How a Victorian-era cocktail has been sadly lost to hard time
Ah, to sit in a favorite pot house with a trusty companion buying gum-ticklers, each one followed by a hearty shout of “No heeltaps!”
Enough to make one consider calling it a night? Giving up drinking altogether?
It would make more sense if this were Victorian England and the trusty companion was Charles Dickens. Oh sure, he gets credit for some of the greatest novels and stories ever written, but few ever give him a pat on the back for giving us a look at Victorian drinking habits or for being among the best sources for drinking terms from the period.
In “The Pickwick Papers,” we learn a pot house had nothing to do with, say, a dispensary in Colorado. For Victorians, “pot” was any kind of drinking cup, mug or glass. Places selling individual drinks in such vessels were called “pot houses.” Similarly, servers were known as “pot boys,” and, as for Dickens buying those rounds of gum-ticklers? He would be your “pot companion.”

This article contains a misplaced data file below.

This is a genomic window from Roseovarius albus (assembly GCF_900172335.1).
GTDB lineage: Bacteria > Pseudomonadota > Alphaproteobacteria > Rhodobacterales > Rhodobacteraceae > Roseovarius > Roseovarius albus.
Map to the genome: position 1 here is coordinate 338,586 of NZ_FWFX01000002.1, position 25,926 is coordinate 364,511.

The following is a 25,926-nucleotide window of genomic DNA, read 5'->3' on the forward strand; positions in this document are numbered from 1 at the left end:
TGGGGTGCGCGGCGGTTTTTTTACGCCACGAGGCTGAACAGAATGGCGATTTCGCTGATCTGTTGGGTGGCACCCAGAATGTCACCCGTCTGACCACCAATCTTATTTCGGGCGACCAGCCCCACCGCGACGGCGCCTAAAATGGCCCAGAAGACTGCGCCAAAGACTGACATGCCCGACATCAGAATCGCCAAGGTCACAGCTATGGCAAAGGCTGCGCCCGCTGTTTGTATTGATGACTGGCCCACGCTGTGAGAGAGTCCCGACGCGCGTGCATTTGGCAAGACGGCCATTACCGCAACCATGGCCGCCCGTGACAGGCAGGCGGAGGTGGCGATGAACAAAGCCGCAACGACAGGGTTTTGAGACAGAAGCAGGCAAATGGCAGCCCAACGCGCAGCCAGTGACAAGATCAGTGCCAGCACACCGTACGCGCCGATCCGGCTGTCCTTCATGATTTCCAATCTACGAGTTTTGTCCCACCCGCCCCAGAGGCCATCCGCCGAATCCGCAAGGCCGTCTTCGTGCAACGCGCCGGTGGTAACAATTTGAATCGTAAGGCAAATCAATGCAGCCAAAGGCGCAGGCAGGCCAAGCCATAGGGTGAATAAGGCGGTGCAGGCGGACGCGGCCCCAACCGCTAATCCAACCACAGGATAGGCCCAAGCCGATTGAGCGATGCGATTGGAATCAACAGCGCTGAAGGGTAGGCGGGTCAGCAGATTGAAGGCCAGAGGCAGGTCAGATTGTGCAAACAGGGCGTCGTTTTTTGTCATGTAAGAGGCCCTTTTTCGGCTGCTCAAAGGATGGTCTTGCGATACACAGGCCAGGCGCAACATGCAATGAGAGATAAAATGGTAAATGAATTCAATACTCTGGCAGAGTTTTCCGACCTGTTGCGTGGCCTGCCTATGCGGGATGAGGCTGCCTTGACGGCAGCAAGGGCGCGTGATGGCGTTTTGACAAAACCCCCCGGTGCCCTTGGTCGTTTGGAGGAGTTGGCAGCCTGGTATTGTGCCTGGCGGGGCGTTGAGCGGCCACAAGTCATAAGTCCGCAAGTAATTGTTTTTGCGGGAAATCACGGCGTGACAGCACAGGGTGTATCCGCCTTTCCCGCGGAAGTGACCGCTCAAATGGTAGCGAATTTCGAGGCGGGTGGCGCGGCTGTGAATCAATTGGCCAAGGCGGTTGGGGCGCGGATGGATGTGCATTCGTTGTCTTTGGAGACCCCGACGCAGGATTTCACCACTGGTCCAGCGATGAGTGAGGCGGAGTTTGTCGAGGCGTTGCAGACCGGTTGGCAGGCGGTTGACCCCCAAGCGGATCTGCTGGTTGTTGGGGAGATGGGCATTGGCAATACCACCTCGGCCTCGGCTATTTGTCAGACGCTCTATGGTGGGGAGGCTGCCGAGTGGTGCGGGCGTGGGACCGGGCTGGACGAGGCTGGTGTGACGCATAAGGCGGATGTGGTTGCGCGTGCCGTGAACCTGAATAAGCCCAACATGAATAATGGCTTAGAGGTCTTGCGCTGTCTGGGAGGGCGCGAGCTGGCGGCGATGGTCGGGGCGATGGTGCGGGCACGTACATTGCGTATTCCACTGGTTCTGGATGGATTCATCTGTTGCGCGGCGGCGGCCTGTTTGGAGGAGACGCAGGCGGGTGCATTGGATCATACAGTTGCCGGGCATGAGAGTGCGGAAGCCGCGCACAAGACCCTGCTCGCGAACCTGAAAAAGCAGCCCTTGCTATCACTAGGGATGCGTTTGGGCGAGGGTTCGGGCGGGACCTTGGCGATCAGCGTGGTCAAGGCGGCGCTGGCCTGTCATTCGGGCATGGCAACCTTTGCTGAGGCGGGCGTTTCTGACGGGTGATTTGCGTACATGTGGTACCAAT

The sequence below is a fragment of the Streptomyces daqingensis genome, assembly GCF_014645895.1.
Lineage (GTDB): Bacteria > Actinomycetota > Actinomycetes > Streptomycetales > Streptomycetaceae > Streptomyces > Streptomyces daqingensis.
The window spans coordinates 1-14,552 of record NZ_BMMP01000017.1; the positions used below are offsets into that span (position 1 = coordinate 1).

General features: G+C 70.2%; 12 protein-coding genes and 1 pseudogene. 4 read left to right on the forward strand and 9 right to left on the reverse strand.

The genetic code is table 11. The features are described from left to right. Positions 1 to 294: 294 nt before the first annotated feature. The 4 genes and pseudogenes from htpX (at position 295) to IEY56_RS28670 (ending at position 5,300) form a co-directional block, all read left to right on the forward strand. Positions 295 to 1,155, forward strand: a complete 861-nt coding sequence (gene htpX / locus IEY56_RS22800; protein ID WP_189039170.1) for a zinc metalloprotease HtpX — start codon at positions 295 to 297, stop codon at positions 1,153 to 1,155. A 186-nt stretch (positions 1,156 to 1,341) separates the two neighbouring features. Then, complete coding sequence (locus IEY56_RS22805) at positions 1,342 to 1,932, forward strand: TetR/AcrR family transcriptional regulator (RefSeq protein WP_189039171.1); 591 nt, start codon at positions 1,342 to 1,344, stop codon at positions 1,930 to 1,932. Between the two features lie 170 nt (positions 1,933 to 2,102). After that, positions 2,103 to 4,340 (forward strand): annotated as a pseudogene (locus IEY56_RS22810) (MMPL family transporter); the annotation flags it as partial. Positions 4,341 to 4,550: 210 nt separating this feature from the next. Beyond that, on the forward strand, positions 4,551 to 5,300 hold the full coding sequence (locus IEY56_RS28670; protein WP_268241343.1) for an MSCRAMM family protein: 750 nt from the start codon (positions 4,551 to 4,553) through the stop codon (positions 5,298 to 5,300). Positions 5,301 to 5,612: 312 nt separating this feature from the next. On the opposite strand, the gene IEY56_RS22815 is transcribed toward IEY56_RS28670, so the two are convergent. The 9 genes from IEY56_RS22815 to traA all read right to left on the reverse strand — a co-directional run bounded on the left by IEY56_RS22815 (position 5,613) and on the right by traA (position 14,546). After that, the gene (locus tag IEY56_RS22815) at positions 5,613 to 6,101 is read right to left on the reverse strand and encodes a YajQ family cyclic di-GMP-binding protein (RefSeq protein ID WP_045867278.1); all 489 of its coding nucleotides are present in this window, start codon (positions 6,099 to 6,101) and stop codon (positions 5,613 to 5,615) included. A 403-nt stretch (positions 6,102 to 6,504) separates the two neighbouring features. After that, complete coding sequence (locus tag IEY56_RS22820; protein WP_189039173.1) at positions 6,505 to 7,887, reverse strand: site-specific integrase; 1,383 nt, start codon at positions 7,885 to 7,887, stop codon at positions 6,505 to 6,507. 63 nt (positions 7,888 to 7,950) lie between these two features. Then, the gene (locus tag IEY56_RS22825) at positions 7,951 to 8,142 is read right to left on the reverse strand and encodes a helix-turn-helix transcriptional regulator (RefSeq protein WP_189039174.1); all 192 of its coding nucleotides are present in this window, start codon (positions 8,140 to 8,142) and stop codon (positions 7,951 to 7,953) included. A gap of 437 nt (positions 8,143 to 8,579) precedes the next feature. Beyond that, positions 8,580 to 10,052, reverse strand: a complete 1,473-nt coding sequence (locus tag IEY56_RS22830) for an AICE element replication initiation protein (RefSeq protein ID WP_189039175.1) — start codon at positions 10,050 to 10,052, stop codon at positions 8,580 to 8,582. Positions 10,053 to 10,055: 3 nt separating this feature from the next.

Now the gum-ticklers coming from this generous celebrity are easier to define. A gum-tickler was a potent cocktail that seared, buzzed or tingled the mouth when sipped.
Heeltaps were pieces of leather cobblers at the time attached to keep the heels from wearing too quickly. Shouted in a bar, it meant no heeltaps on the floor, or, in modern terms, “Bottoms up!”
For all the cocktail enlightenment Dickens can be credited with, however, he left the world with one of the most enduring mysteries, unsolved to this day.
What in the hell is a Timber Doodle?